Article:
Hensly v. Forest Pharmaceuticals, Inc. et al

Filing 29

MEMORANDUM AND ORDER. (see order for details) IT IS HEREBY ORDERED that Plaintiff's Motion to Remand [ECF No. 14 ] is GRANTED. This matter is remanded to the Circuit Court for the Twenty-First Judicial Circuit, St. Louis County, Missouri. Signed by District Judge E. Richard Webber on 05/14/2014. (Order and docket sheet forwarded to St. Louis County Circuit Court this date.)(CBL)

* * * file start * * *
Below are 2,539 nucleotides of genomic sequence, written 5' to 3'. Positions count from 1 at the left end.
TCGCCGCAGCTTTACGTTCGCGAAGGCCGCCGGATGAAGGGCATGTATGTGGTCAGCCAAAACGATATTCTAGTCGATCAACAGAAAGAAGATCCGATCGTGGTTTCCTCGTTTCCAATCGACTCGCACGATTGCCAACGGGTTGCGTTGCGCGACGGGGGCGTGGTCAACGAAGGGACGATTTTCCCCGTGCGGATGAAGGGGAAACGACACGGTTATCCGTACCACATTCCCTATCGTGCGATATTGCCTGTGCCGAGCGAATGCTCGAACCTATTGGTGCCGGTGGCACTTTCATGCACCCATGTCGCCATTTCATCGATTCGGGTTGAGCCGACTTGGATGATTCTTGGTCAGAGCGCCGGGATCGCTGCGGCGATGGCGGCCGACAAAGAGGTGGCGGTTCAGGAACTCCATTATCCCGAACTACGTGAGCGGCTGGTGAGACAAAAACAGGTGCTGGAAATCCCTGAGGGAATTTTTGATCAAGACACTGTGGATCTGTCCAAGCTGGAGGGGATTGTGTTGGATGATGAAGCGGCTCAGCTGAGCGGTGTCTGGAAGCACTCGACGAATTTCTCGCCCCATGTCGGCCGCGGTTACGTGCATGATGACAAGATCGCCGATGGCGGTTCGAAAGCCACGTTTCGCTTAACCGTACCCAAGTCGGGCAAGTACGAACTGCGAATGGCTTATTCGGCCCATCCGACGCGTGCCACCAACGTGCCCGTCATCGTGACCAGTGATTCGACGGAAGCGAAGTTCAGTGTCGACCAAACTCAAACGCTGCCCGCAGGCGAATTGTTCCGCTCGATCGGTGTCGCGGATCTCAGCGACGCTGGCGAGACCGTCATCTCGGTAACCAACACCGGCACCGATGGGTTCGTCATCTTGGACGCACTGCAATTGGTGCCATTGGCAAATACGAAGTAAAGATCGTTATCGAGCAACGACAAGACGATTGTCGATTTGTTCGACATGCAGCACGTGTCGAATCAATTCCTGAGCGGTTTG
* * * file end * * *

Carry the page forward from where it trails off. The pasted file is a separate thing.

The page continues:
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UNITED STATES DISTRICT COURT EASTERN DISTRICT OF MISSOURI EASTERN DIVISION KIMBERLY HENSLEY, Individually and as Mother and Natural Guardian of K.H., a Minor, Plaintiff, vs. FOREST PHARMACEUTICALS, INC., FOREST LABORATORIES, INC., and SMITHKLINE BEECHAM CORP., d/b/a GLAXOSMITHKLINE, and GLAXOSMITHKLINE, LLC, Defendants. ) ) ) ) ) ) ) ) ) ) ) ) ) ) ) ) Case No. 4:14CV00181 ERW MEMORANDUM AND ORDER This matter comes before the Court on Plaintiff’s Motion to Remand [ECF No. 14]. I. BACKGROUND On January 17, 2014, Plaintiff Kimberly Hensley, the natural mother of K.H., a minor, filed this action against defendants Forest Pharmaceuticals, Inc. (“Forest Pharmaceuticals”), Forest Laboratories, Inc. (“Forest Laboratories”), and GlaxoSmithKline, LLC, formerly Smith Kline Beecham Corporation, d/b/a GlaxoSmith Kline (“GSK LLC”), in the Circuit Court for the Twenty-First Judicial Circuit, St. Louis County, Missouri [ECF Nos. 1, 1-1, 4]. Plaintiff and K.H. are citizens and residents of Indiana. At all times relevant to this matter, GSK LLC, a limited liability company with sole Delaware citizenship, designed, manufactured, marketed, and distributed the prescription drug Paxil. Forest Laboratories, a corporation with citizenship in Delaware and New York, and Forest Pharmaceuticals, a corporation with citizenship in Delaware and Missouri (Forest Laboratories and Forest Pharmaceuticals collectively referred to as “Forest Defendants”), designed, manufactured, marketed, and distributed the prescription drug Lexapro. In her Complaint, Plaintiff alleges that K.H. was born with various congenital birth defects caused by Plaintiff’s ingestion of Lexapro and Paxil during her pregnancy. Plaintiff brings her action to recover medical and other expenses related to treatment for birth defects and other related illnesses suffered by K.H.; she also seeks punitive damages for the injuries suffered as a direct result of her ingestion of Lexapro and Paxil during her pregnancy with K.H. GSK LLC obtained a copy of Plaintiff’s state court pleading through its counsel on January 28, 2014. On January 31, 2014, before service was effected on any of the defendants, GSK LLC filed a Notice of Removal in this Court [ECF No. 1]. In its Notice of Removal, GSK LLC asserted that, because none of the named defendants had been served with a copy of Plaintiff’s pleading, the notice was timely, and removal did not require Forest Defendants’ consent [ECF No. 1 at 2]. GSK LLC further asserted the Court had original subject matter jurisdiction over the action pursuant to 28 U.S.C. § 1332, and the matter could be removed to this Court under 28 U.S.C. § 1441, because there is complete diversity of citizenship between Plaintiff and defendants, and the amount in controversy exceeds the sum or value of $75,000, exclusive of interest and costs. GSK LLC contended 28 U.S.C. § 1441(b)(2)’s “forum-defendant rule” did not preclude removal because the Missouri defendant, Forest Pharmaceuticals, had not been served as of the filing of the removal. On February 18, 2014, GSK LLC filed a Motion to Dismiss Plaintiff’s pleading pursuant to Federal Rules of Civil Procedure 8(a)(2), 12(b)(6), and 9(b) [ECF No. 12]. Plaintiff filed the present Motion to Remand on February 24, 2014 [ECF No. 14]. Plaintiff also filed “Plaintiff’s Agreed Motion to Stay Briefing on and Consideration of Defendants’ Motion to Dismiss” on February 25, 2014 [ECF No. 16]. In the Agreed Motion, Plaintiff informed the Court she and 2 GSK LLC had conferred, and had agreed to a proposed briefing schedule on GSK LLC’s motion to dismiss; and she requested an Order staying any further briefing and deferring consideration of the motion until the Court ruled on the present Motion to Remand. The Court granted the Agreed Motion on February 26, 2014 [ECF No. 17]. GSK LLC filed its Opposition to Plaintiff’s Motion to Remand on March 6, and Plaintiff filed her Reply on March 14, 2014 [ECF Nos. 18, 23]. On March 7, 2014, Plaintiff filed a Return of Service of Summons and Complaint for each named defendant [ECF Nos. 19-22]. Forest Defendants subsequently filed their Answers to Plaintiff’s Complaint [ECF Nos. 27, 28]. II. STANDARD FOR FEDERAL COURT JURISDICTION “Federal courts are courts of limited jurisdiction. They possess only that power authorized by Constitution and statute.” Kokkonen v. Guardian Life Ins. Co. of Am., 511 U.S. 375, 377 (1994). If a federal court takes action in a dispute over which it lacks subject matter jurisdiction, that action is a nullity. See Am. Fire & Cas. Co. v. Finn, 341 U.S. 6, 17-18 (1951). However, “‘[f]ederal courts have a virtually unflagging obligation . . . to exercise the jurisdiction given them.’” Barzilay v. Barzilay, 536 F.3d 844, 849 (8th Cir. 2008) (alteration in original) (quoting Colo. River Water Conservation Dist. v. United States, 424 U.S. 800, 817 (1976)). A claim may be removed to federal court only if it could have been brought in federal court originally; thus, the diversity and amount in controversy requirements of 28 U.S.C. § 1332 must be met, or the claim must be based upon a federal question pursuant to 28 U.S.C. § 1331. Peters v. Union Pac. R.R. Co., 80 F.3d 257, 260 (8th Cir. 1996). The party invoking jurisdiction bears the burden of proof that the prerequisites to jurisdiction are satisfied. Green v. Ameritide, Inc., 279 F.3d 590, 595 (8th Cir. 2002). 3 Removal statutes must be strictly construed because they impede upon states’ rights to resolve controversies in their own courts. Nichols v. Harbor Venture, Inc., 284 F.3d 857, 861 (8th Cir. 2002). Although a defendant has a statutory right to remove when jurisdiction is proper, the plaintiff remains the master of the claim and any doubts about the propriety of removal are resolved in favor of remand. See In re Bus. Men’s Assurance Co. of Am., 992 F.2d 181, 183 (8th Cir. 1993); McHugh v. Physicians Health Plan of Greater St. Louis, 953 F. Supp. 296, 299 (E.D. Mo. 1997). If “at any time before final judgment it appears that the district court lacks subject matter jurisdiction,” the case must be remanded to the state court from which it was removed. 28 U.S.C. § 1447(c). III. DISCUSSION In her Motion to Remand, Plaintiff claims this action should be remanded to the Circuit Court for the Twenty-First Judicial Circuit, St. Louis County, Missouri, for lack of subject matter jurisdiction [ECF Nos. 14, 15]. Plaintiff does not contend the diversity and amount in dispute requirements of 28 U.S.C. § 1332 are not met; rather, she contends GSK’s removal violates the “forum-defendant rule,” codified at 28 U.S.C. § 1441(b)(2). The “forum-defendant rule,” pertaining to removal of state civil actions to federal district courts when a named defendant is a citizen of the state in which Plaintiff has filed, states: A civil action otherwise removable solely on the basis of the jurisdiction under section 1332(a) of this title may not be removed if any of the parties in interest properly joined and served as defendants is a citizen of the State in which such action is brought. 28 U.S.C. § 1441(b)(2). “The intent underlying the forum defendant rule and the ‘joined and served’ language is to allow out-of-state defendants to avoid local bias and remove to a federal forum, while preventing plaintiffs from joining, but not serving, forum defendants to block removal.” Perez v. Forest Labs., Inc., 902 F.Supp. 2d 1238, 1245 (E.D. Mo. Oct. 10, 2012). 4 As previously noted, no defendant named in Plaintiff’s state pleading, including forum defendant Forest Pharmaceuticals, had been served when GSK LLC filed its Notice of Removal in this Court. Plaintiff asserts that none of the defendants could be properly served pre-removal, because the state court clerk had not issued summons to enable service to be effected; and she argues the forum-defendant rule bars removal when a case is removed before an opportunity exists for service to be effectuated. Plaintiff cites to several Eastern District cases in support of her pre-service removal argument: Perez, 902 F.Supp. 2d 1238 (concluding out-of-state defendant’s pre-service removal violated forum-defendant rule where forum defendant was unserved); Fisher v. Forest Labs., Inc., No. 4:12CV322 RWS (E.D. Mo. Mar. 22, 2012) (memorandum and order) (disallowing pre-service removal where out-of-state defendant removed before plaintiff could effect service to it or the forum defendant); and Hernandez v. Forest Labs., Inc., No. 4:12CV321 RWS (E.D. Mo. Mar. 23, 2012) (memorandum and order) (same). Plaintiff notes this Court, when previously presented with an instance of pre-service removal “by means of monitoring the electronic docket[,]” involving the same local defendant, found the conduct “smacks more of forum shopping by a defendant, than it does of protecting the defendant from the improper joinder of a forum defendant that plaintiff has no intention of serving.” Perez, 902 F.Supp. 2d at 1243. In its opposition to Plaintiff’s Motion to Remand, GSK LLC contends Plaintiff’s cited rulings are distinguishable, because they all involved the same two defendants, namely Forest Laboratories and Forest Pharmaceuticals, “and only those two defendants.” [ECF No. 18 at 3-4]. GSK LLC asserts that its presence in this action, as a third defendant not part of the Forest group of companies, and as a manufacturer of a different product, makes Plaintiff’s cited cases inapplicable to this matter. GSK LLC argues: 5 . . . Plaintiffs seek to deprive GSK, who would otherwise be able to remove a diverse case filed in Missouri state court, of its right to a federal forum by lumping together allegations against GSK and allegations against different defendants who manufactured and distributed a different product. In other words, were it not for the happenstance that Plaintiff Kimberly Hensley allegedly ingested a medication manufactured and distributed by the Forest defendants in addition to her alleged ingestion of a medication manufactured by GSK, there would be no question about the propriety of GSK’s removal of this action to federal court. [ECF No. 18 at 5]. GSK LLC further argues this case is distinguishable from those Plaintiff cites because, unlike the defendants in those cases, GSK LLC did not remove Plaintiff’s action within days of her pleading being filed, as GSK LLC did not even learn about the case until approximately two weeks after Plaintiff filed. GSK LLC also contends many courts in this District have held the presence of an unserved forum defendant, outside of the parent-subsidiary context, does not bar removal, and GSK LLC argues the cases denying remand are more analogous to the facts presented here: Johnson v. Emerson Elec. Co., No. 4:13CV1240 JAR, 2013 WL 5442752 (E.D. Mo. Sept. 30, 2013) (denying remand motion where out-of-state defendant effected pre-service removal of action after plaintiff provided it with courtesy copy of petition; holding plain language of § 1441(b) made removal limitation inapplicable where Missouri citizen was not served at time of removal); Taylor v. Cottrell, Inc., No. 4:09CV536 HEA, 2009 WL 1657427 (E.D. Mo. June 10, 2009) (remand motion denied where out-of-state defendant filed notice of removal 4 days after state pleading was filed and before service made on named Missouri defendant; holding plain language of § 1441(b) made removal limitation inapplicable where Missouri citizen was not served at time of removal); Brake v. Reser’s Fine Foods, Inc., No. 4:08CV1879 JCH, 2009 WL 213013 (E.D. Mo. Jan. 28, 2009) (plain language of forum statute precludes remand where Missouri residents were not served at time of removal); Johnson v. Precision Airmotive, LLC, 6 4:07CV1695 CDP, 2007 WL 4289656 (E.D. Mo. Dec. 4, 2007) (no defendant had been formally served at time of removal; text of § 1441 does not prohibit removal in case where forum defendants have not yet been served with complaint). GSK LLC further asserts its removal of this matter is consistent with the plain language of 28 U.S.C. § 1441(b) and the weight of the relevant case law. The Court does not find GSK LLC’s arguments persuasive. The Eighth Circuit recognizes two narrow exceptions to the plain language rule of statutory enforcement; i.e., where the statute’s plain text produces a result obviously conflicting with the drafters’ intent, and where a scrivener’s error yields an absurd result. Owner-Operator Indep. Drivers Assoc. v. United Van Lines, LLC, 556 F.3d 690, 693-94 (8th Cir. 2009). Rigid adherence to the plain language rule when applying § 1441(b)(2) in the circumstances here would yield a result “demonstrably at odds with the intentions of its drafters, and those intentions must be controlling.” Id. at 693 (internal quotations and citation omitted). When previously presented with a factually similar situation, involving the very same forum defendant, this Court, finding the non-forum defendant’s pre-service removal inconsistent with the fundamental purposes of removal and the forum-defendant rule, concluded the Court lacked jurisdiction over the action. See Perez, 902 F.Supp. 2d at 1246. In Perez, six days after the plaintiffs filed a products liability action against Forest Laboratories and Forest Pharmaceuticals, before either defendant was served, Forest Laboratories filed a Notice of Removal, based on diversity of citizenship. Id. at 1240. This Court noted removal based on diversity jurisdiction is premised on protecting non-resident litigants from prejudice in state court, a need that is absent where the defendant is a citizen of the state in which the case is filed. Id. at 1242. In reaching the determination to remand, this Court reasoned, “In a similar fashion, 7 with a case involving multiple defendants where at least one is a citizen of the forum state, the forum defendant rule still bars removal as the likelihood of local bias against all defendants is too attenuated to justify removal.” Id. The Court recognizes that decisions on the “properly joined and served” language of 28 U.S.C. § 1441(b)(2) reveal splits among circuits, and within districts, including the Eastern District of Missouri. Some courts within this district have held a literal reading of the statute only prohibits removal if the forum defendant has actually been served before the notice is filed. See e.g., Johnson, 2013 WL 5442752. Other Eastern District courts have concluded removal by an out-of-state defendant is proper under the statute’s plain language if at least one defendant, and no forum defendant, has been served, see e.g., Rogers v. Boeing Aerospace Operations, Inc., No. 4:13CV1448 CDP, 2014 WL 1315584 (E.D. Mo. Mar. 31, 2014) (adopting approach that remand is appropriate only if the plaintiff has not yet served any defendant); while others, including this Court, have held that permitting removal where the forum defendant has not been served contravenes the purpose of, and congressional intent behind, the removal statute. See e.g., Perez, 902 F.Supp. 2d 1238 (declining removal by non-forum defendant prior to service on any defendant). However, even courts within this district that have concluded an out-of-state defendant may remove an action where a forum defendant was joined, but not served, require at least one defendant to be served. Rogers, 2014 WL 1315584 at *5. Notably, the Rogers court recognized, as an exception to its holding, the “egregious” case where an out-of-state defendant “has ‘hawked’ the state court docket and removed before service to any defendant has occurred.” Id. at *4. GSK LLC’s behavior here likewise seems egregious, as it appears GSK LLC gained knowledge of the action, and filed its removal notice, before service could be effectuated. The Court finds that strict adherence to the language of the statute 8 would be inconsistent with the fundamental purposes of removal and in contravention of the legislative intent behind the forum-defendant rule. As violation of 28 U.S.C. § 1441(b)(2) constitutes a jurisdictional defect in the Eighth Circuit, this Court lacks subject matter jurisdiction over the matter, and remand is required. See Horton v. Conklin, 431 F.3d 602, 60405 (8th Cir. 2005). Accordingly, IT IS HEREBY ORDERED that Plaintiff’s Motion to Remand [ECF No. 14] is GRANTED. This matter is remanded to the Circuit Court for the Twenty-First Judicial Circuit, St. Louis County, Missouri. Dated this 14th day of May, 2014. E. RICHARD WEBBER SENIOR UNITED STATES DISTRICT JUDGE 9